Durban - The decision of the University of KwaZulu-Natal (UKZN) to make Zulu compulsory for all undergraduate students enrolling at the university from next year, and to implement bilingual education, has sparked different reactions.
However, in principle, the proposed plan need not cause any alarm as it is in line with the constitutional provisions and the requirement of the Language Policy for Higher Education.
The constitution guarantees the right for each student “to receive education in the official language or languages of their choice in public educational institutions where that education is reasonable and practicable”. Unfortunately, this right has for various reasons not been fully realised for the majority of students in South Africa who are faced with the challenge to learn English as an additional language and to use it as the only medium of education.
The bold decision taken by UKZN, though ambitious, is very welcome as it seeks to address the educational challenges faced by many students in South African higher education.
Recent research clearly shows that the number of students who left educational institutions without graduating has increased to 46 percent in 2010. Undoubtedly, language is regarded as one of the main factors contributing to this high drop-out and failure rate.
The plan to expand staff and students’ linguistic repertoire by offering Zulu communication skills courses and to introduce English-Zulu bilingual education programmes is to be welcomed as it has the potential to improve students’ academic success and promote social interaction and transformation in the university.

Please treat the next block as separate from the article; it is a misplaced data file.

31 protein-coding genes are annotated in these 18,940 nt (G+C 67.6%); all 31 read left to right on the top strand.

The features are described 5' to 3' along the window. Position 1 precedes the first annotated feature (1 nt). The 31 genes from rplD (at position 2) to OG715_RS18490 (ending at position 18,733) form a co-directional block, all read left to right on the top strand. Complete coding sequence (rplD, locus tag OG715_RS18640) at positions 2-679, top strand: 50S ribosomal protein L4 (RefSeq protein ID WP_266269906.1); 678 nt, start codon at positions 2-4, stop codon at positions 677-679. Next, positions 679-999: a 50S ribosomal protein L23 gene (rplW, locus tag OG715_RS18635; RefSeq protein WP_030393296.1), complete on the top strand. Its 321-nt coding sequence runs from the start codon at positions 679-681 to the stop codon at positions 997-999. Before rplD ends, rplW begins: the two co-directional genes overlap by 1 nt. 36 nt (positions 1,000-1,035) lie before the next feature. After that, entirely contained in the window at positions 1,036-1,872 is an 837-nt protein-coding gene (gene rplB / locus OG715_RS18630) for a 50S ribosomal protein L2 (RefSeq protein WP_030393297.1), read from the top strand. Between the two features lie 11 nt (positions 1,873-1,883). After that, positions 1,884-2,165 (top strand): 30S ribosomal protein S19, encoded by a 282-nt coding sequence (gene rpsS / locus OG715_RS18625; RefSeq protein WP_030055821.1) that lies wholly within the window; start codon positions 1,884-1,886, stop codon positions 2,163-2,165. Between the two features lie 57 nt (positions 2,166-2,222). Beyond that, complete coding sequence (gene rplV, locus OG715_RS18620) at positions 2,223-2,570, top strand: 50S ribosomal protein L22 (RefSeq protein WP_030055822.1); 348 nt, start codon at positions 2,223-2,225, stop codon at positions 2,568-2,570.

However, although UKZN is to be applauded the devil is in the implementation. As many language planning studies point out, policy statements are a necessary but not sufficient condition.
Implementing language policy in higher education is faced with theoretical and practical challenges. Theoretically, although all people can learn additional languages at any age, functional language learning cannot be achieved through force.
The target speakers have to see the value of learning an additional language. A major challenge facing UKZN, therefore, is to get both students and staff to see the value of learning Zulu.
Our experience in language planning is that imposed top-down policy decisions often do not result in successful implementation as they have a tendency to attract a negative response from the targeted beneficiaries of the programme.